The file extensions in Unix are treated differently than in Windows. Windows uses the extension (ie: .exe) to know what kind of file it is, but Unix can look into the file to figure out what kind of file it's dealing with. Extensions are still used in Unix and are great for the user to see, but they are not necessary.
In the first page I showed a basic script with a 'shebang' that said
#!/bin/bash. The computer would look at that shebang to determine what kind of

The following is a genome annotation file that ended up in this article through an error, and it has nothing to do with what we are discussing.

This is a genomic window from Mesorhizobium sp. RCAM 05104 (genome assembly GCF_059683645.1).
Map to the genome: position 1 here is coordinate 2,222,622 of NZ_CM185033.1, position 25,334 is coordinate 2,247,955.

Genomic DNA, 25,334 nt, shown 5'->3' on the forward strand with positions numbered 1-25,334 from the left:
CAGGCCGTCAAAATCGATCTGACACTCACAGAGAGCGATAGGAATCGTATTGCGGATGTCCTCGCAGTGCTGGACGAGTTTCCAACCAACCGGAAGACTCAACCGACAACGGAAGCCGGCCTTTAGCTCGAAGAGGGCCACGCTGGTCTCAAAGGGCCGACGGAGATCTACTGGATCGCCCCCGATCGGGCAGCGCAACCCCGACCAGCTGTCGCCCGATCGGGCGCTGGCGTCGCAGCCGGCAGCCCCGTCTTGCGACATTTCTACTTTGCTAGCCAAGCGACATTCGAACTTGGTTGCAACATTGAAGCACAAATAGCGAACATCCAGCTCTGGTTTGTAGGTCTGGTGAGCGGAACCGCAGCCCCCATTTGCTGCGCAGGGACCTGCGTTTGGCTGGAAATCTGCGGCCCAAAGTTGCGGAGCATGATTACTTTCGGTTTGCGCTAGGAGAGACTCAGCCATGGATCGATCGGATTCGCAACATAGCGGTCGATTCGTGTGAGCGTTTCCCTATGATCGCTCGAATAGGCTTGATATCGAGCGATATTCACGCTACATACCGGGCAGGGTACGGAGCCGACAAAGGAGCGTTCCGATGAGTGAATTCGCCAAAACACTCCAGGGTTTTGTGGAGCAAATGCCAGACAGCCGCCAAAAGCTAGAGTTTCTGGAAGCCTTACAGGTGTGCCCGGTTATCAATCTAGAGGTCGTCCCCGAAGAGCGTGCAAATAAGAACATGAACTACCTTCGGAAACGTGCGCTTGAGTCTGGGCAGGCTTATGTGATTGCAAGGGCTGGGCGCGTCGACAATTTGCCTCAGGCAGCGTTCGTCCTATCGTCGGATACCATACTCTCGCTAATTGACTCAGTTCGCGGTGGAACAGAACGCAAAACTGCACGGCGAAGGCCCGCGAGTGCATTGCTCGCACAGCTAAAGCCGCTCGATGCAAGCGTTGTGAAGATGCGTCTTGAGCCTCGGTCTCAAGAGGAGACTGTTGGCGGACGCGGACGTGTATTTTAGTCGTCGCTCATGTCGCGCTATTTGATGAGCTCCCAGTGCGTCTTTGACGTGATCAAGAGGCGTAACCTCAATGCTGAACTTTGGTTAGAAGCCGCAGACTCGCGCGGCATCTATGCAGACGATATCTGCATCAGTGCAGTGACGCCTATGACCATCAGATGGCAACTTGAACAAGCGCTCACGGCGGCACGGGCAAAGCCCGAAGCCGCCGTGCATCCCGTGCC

file it is. To verify this you can use the 'file' command.
dave@[datadyne]:~/$ file update.sh update.sh: Bourne-Again shell script text executable
Bourne-Again SHell... BASH. It's a bash script, the file command did not look at the .sh part of the name, only the shebang in the file.